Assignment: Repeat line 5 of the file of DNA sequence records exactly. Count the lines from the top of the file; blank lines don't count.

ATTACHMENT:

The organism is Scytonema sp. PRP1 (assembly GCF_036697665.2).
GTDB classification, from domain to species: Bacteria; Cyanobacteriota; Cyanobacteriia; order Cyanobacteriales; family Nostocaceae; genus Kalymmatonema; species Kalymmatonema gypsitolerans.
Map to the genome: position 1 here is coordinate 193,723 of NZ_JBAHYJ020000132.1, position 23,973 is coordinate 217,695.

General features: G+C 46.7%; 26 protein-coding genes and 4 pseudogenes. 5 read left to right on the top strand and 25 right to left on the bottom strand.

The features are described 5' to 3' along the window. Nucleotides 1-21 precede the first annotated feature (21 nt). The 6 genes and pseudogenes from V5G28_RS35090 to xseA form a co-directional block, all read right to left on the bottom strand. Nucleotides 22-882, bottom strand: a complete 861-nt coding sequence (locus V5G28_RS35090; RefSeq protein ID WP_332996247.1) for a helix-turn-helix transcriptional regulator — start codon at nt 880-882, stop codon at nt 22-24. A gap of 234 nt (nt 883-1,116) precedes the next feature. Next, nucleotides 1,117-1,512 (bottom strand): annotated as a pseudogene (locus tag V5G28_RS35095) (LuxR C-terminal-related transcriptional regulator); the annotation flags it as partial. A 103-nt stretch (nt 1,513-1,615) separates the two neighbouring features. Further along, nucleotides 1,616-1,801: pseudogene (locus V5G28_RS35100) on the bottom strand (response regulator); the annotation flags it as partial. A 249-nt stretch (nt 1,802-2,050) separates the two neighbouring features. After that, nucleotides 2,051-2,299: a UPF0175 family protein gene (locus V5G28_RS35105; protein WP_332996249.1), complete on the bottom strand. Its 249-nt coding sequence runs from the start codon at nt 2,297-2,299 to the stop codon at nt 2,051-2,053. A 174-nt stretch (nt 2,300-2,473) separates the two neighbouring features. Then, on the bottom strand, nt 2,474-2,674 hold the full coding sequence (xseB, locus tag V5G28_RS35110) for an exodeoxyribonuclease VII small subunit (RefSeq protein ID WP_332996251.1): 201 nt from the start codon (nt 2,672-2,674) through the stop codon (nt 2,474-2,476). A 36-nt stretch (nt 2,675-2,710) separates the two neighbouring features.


The features are described 5' to 3' along the window. Nucleotides 1-21 precede the first annotated feature (21 nt). The 6 genes and pseudogenes from V5G28_RS35090 to xseA form a co-directional block, all read right to left on the bottom strand. Nucleotides 22-882, bottom strand: a complete 861-nt coding sequence (locus V5G28_RS35090; RefSeq protein ID WP_332996247.1) for a helix-turn-helix transcriptional regulator — start codon at nt 880-882, stop codon at nt 22-24. A gap of 234 nt (nt 883-1,116) precedes the next feature. Next, nucleotides 1,117-1,512 (bottom strand): annotated as a pseudogene (locus tag V5G28_RS35095) (LuxR C-terminal-related transcriptional regulator); the annotation flags it as partial. A 103-nt stretch (nt 1,513-1,615) separates the two neighbouring features. Further along, nucleotides 1,616-1,801: pseudogene (locus V5G28_RS35100) on the bottom strand (response regulator); the annotation flags it as partial. A 249-nt stretch (nt 1,802-2,050) separates the two neighbouring features. After that, nucleotides 2,051-2,299: a UPF0175 family protein gene (locus V5G28_RS35105; protein WP_332996249.1), complete on the bottom strand. Its 249-nt coding sequence runs from the start codon at nt 2,297-2,299 to the stop codon at nt 2,051-2,053. A 174-nt stretch (nt 2,300-2,473) separates the two neighbouring features. Then, on the bottom strand, nt 2,474-2,674 hold the full coding sequence (xseB, locus tag V5G28_RS35110) for an exodeoxyribonuclease VII small subunit (RefSeq protein ID WP_332996251.1): 201 nt from the start codon (nt 2,672-2,674) through the stop codon (nt 2,474-2,476). A 36-nt stretch (nt 2,675-2,710) separates the two neighbouring features.